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Vonage drops Cisco VoIP adapter

The broadband telephone service provider replaces Cisco Systems with Motorola as its exclusive telephone adapter supplier.

Broadband telephone service provider Vonage said Monday that it has replaced Cisco Systems with Motorola as its exclusive telephone adapter supplier.

As a result of the deal with Motorola, each of the approximately 2,500 subscribers that Vonage adds each week will be given Motorola's VT1000v. Known as an Analog Telephone Adapter, the device plugs into a broadband connection and lets traditional home or office phones make telephone calls that use the Internet and avoid additional charges from telephone companies. Vonage continues to use Cisco network gear, including gateway and call-manager products.

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Vonage Chief Executive Jeffrey Citron said Motorola's adapter was less expensive than Cisco's and let subscribers simultaneously make telephone calls and surf the Web on a PC or laptop. The Cisco adaptor forced Vonage subscribers to buy their own device, called a router, if they wanted to similarly multitask, he added.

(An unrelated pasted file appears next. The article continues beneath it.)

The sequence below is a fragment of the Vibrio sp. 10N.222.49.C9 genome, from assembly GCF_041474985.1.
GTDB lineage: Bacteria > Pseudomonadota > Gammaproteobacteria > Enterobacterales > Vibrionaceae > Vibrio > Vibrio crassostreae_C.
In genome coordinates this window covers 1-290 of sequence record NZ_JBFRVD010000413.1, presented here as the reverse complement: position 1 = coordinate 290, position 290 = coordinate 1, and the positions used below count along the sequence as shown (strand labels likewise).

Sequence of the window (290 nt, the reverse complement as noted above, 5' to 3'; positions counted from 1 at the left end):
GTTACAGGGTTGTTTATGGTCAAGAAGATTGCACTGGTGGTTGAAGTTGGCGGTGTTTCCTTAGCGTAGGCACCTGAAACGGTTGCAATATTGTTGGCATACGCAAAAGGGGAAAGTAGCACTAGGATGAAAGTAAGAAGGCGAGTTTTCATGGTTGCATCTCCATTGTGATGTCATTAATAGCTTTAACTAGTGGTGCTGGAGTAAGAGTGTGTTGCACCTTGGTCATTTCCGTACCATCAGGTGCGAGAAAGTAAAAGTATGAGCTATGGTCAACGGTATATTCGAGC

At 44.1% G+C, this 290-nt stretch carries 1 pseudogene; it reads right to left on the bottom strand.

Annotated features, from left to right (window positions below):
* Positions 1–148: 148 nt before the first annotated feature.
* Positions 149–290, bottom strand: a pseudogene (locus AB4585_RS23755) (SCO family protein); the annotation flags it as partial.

"We raised these issues with Cisco," Citron said. "They said it was on their product road map," but not soon enough for Vonage.

Citron said that the shift to Motorola was the result of general problems such as Cisco not "delivering products at price points we want" or adapting to market demand. These shortcomings "left the door wide open" for competition to attack Cisco's leading share of the voice over Internet Protocol (VoIP) equipment sales market, Citron said.

A Cisco representative said that the company "is committed to enabling service providers' success by delivering advanced and unique technologies that are driving the delivery of new revenue generating IP services." The company has experienced stronger-than-expected demand for equipment from all kinds of telephone carriers, whether landline or broadband, the representative added.

Despite having just 75,000 subscribers, Vonage has built a reputation as a major broadband phone company because of its battle with state regulators over whether its telephone service should be regulated.